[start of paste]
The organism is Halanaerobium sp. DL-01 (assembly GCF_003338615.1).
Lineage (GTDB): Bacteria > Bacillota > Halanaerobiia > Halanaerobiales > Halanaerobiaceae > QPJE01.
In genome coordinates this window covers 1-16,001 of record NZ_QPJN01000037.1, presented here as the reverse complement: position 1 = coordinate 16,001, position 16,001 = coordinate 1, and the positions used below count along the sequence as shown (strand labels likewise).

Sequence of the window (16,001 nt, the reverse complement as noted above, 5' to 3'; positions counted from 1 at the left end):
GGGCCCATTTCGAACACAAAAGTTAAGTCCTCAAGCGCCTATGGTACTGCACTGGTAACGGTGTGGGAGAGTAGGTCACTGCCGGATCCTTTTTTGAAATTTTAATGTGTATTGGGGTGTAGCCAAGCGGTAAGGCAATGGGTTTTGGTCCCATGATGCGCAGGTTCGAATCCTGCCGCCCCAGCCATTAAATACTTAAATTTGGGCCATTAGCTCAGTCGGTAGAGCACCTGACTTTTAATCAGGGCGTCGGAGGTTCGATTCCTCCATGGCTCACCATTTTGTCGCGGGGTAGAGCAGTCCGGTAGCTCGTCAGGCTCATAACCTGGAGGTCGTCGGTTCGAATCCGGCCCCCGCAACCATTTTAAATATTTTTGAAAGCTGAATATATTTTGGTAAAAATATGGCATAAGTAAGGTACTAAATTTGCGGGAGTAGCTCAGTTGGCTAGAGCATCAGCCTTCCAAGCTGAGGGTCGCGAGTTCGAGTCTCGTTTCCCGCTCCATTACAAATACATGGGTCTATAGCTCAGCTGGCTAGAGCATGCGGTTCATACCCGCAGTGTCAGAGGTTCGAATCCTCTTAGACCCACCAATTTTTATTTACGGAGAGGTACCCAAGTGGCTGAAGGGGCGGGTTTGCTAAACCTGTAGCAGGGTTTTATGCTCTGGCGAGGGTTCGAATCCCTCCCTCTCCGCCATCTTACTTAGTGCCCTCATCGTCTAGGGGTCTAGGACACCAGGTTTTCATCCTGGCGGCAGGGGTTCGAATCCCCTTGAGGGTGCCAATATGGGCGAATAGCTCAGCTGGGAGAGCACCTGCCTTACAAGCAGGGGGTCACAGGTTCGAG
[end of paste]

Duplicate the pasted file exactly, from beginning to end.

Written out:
The organism is Halanaerobium sp. DL-01 (assembly GCF_003338615.1).
Lineage (GTDB): Bacteria > Bacillota > Halanaerobiia > Halanaerobiales > Halanaerobiaceae > QPJE01.
In genome coordinates this window covers 1-16,001 of record NZ_QPJN01000037.1, presented here as the reverse complement: position 1 = coordinate 16,001, position 16,001 = coordinate 1, and the positions used below count along the sequence as shown (strand labels likewise).

Sequence of the window (16,001 nt, the reverse complement as noted above, 5' to 3'; positions counted from 1 at the left end):
GGGCCCATTTCGAACACAAAAGTTAAGTCCTCAAGCGCCTATGGTACTGCACTGGTAACGGTGTGGGAGAGTAGGTCACTGCCGGATCCTTTTTTGAAATTTTAATGTGTATTGGGGTGTAGCCAAGCGGTAAGGCAATGGGTTTTGGTCCCATGATGCGCAGGTTCGAATCCTGCCGCCCCAGCCATTAAATACTTAAATTTGGGCCATTAGCTCAGTCGGTAGAGCACCTGACTTTTAATCAGGGCGTCGGAGGTTCGATTCCTCCATGGCTCACCATTTTGTCGCGGGGTAGAGCAGTCCGGTAGCTCGTCAGGCTCATAACCTGGAGGTCGTCGGTTCGAATCCGGCCCCCGCAACCATTTTAAATATTTTTGAAAGCTGAATATATTTTGGTAAAAATATGGCATAAGTAAGGTACTAAATTTGCGGGAGTAGCTCAGTTGGCTAGAGCATCAGCCTTCCAAGCTGAGGGTCGCGAGTTCGAGTCTCGTTTCCCGCTCCATTACAAATACATGGGTCTATAGCTCAGCTGGCTAGAGCATGCGGTTCATACCCGCAGTGTCAGAGGTTCGAATCCTCTTAGACCCACCAATTTTTATTTACGGAGAGGTACCCAAGTGGCTGAAGGGGCGGGTTTGCTAAACCTGTAGCAGGGTTTTATGCTCTGGCGAGGGTTCGAATCCCTCCCTCTCCGCCATCTTACTTAGTGCCCTCATCGTCTAGGGGTCTAGGACACCAGGTTTTCATCCTGGCGGCAGGGGTTCGAATCCCCTTGAGGGTGCCAATATGGGCGAATAGCTCAGCTGGGAGAGCACCTGCCTTACAAGCAGGGGGTCACAGGTTCGAG